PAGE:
It’s not news, but is essential to underscore: the term Christian Zionism has existed as long as the term Zionism. As Israel just celebrated its 75th anniversary of independence, while it is remarkable to see the restoration of the Jewish people to the Land of Israel as God promised, and the toils, challenges, and sacrifices in order to attain and defend its freedom, it would be a mistake of historical proportions – literally – not to recognize the role of Christian leaders who were central to Israel’s restoration.
It’s easy to see God’s hand in restoring Israel in 1948, reuniting Jerusalem in 1967, and so much more, after the fact. This has deepened the faith of hundreds of millions of Christians all over the world, proving that the Bible and God’s promises are true, seeing Biblical prophecies coming to pass.
A 2017 U.S. survey found that 80% of evangelical Christians believe that Israel’s creation was a fulfillment of Biblical prophecy. Israel’s restoration challenges the underpinnings of replacement theology, and set a new path of Jewish-Christian relations.
But some of the biggest visionaries among Christian Zionists were those who understood the imperative to establish a Jewish home in the Land of Israel, and to advocate to do so, before it was in vogue, just like the Jewish Zionist leaders.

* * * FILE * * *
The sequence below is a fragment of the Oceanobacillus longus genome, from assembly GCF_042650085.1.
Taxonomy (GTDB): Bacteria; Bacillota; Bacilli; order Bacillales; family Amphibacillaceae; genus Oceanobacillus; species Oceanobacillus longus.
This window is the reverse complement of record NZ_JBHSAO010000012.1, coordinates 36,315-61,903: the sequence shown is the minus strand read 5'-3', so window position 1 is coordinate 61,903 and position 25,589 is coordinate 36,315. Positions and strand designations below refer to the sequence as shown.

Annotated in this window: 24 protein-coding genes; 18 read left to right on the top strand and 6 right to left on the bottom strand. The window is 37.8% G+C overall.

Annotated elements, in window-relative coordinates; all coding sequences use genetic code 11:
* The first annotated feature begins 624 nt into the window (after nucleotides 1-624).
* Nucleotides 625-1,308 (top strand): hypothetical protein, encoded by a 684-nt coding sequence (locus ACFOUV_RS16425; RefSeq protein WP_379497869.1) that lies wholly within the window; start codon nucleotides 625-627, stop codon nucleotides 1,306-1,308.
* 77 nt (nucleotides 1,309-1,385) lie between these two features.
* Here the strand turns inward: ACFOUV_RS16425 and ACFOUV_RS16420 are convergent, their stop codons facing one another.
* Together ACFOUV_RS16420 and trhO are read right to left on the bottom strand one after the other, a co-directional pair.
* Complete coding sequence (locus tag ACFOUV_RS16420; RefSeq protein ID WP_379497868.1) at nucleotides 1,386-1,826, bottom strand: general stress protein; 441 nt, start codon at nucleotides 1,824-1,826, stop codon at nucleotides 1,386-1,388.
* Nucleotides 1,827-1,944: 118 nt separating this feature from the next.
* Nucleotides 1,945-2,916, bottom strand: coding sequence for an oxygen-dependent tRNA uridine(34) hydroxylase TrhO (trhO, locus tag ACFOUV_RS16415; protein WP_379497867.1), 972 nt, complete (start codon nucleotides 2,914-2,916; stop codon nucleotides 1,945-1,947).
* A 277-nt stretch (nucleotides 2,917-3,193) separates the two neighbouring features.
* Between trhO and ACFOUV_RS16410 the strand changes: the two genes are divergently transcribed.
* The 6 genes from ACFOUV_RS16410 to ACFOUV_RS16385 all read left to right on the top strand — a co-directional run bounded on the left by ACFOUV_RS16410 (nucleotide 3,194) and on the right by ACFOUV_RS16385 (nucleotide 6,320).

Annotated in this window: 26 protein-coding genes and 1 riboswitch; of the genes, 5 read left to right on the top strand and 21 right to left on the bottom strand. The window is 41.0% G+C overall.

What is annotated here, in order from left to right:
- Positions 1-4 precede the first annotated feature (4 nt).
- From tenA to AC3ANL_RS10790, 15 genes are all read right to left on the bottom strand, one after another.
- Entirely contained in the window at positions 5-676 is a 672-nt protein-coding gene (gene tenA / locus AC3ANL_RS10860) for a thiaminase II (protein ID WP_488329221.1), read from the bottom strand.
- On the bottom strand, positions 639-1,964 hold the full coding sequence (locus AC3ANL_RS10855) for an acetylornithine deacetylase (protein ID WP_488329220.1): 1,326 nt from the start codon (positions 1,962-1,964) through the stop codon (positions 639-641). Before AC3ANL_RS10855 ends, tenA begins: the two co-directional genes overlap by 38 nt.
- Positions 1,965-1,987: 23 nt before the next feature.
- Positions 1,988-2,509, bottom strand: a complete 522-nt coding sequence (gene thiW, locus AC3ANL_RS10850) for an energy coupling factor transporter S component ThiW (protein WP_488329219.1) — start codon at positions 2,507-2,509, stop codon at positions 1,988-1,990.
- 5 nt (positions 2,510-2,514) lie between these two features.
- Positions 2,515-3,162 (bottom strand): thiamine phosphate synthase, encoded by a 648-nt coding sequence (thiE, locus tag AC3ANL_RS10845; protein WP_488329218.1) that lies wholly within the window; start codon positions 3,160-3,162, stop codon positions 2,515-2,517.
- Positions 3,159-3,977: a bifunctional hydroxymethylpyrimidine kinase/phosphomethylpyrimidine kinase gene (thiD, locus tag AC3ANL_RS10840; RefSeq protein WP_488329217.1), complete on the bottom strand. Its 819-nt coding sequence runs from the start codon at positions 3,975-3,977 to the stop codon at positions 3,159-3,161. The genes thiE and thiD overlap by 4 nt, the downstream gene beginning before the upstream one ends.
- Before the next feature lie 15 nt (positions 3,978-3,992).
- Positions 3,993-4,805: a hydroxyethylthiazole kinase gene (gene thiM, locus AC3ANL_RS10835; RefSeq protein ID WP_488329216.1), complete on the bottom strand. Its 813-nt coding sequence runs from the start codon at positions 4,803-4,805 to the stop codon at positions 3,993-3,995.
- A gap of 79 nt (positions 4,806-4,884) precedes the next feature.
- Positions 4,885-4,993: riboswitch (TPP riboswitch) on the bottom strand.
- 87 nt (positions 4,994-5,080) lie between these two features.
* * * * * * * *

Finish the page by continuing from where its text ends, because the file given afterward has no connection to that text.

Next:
In 1818, US President John Adams wrote, “I really wish the Jews again in Judea an independent nation.” Half a century later, President Abraham Lincoln expressed his longing to visit the Promised Land, recognizing the significance of Israel Biblically, as being connected to the Jews.
Decades after Lincoln, tycoon William Blackstone took up the cause. In 1890, Blackstone organized the “Conference on the Past, Present, and Future of Israel.” Resolutions were passed in support of oppressed Jews in Russia. But Blackstone believed that resolutions were not enough. He advocated strongly for the resettlement of Jews in the Land of Israel. In 1891 he lobbied US President Benjamin Harrison for the restoration of the Jews to the Land of Israel in a petition signed by 413 prominent Americans.
Early Christian Zionism was not only an American thing. In 1882, Rev. William Hechsler, an Anglican priest, wrote “The duty of every Christian is to pray earnestly and to long for the restoration of God’s chosen (people) and to love the Jews.” As Chaplain of the British Embassy in Vienna, Rev. Hechler became a trusted friend of Theodor Herzl, the founder of modern Zionism. He aided Herzl closely, earning him the title of the founder of modern Christian Zionism.
Other British Christian Zionists include Arthur Balfour and Orde Wingate, just to name a few, both of whom were pivotal in the restoration of Jewish sovereignty to the Land of Israel. Lord Balfour penned the famous 1917 “Balfour Declaration” on behalf of the British government affirming its position to establish a Jewish homeland in the Land of Israel. Orde Wingate stood out among British military leaders three decades later as being a firm and staunch advocate for that. Both were early pre-State pillars of Christian Zionism, and both are recognized with their names on central prominent roads and national institutions of modern Israel.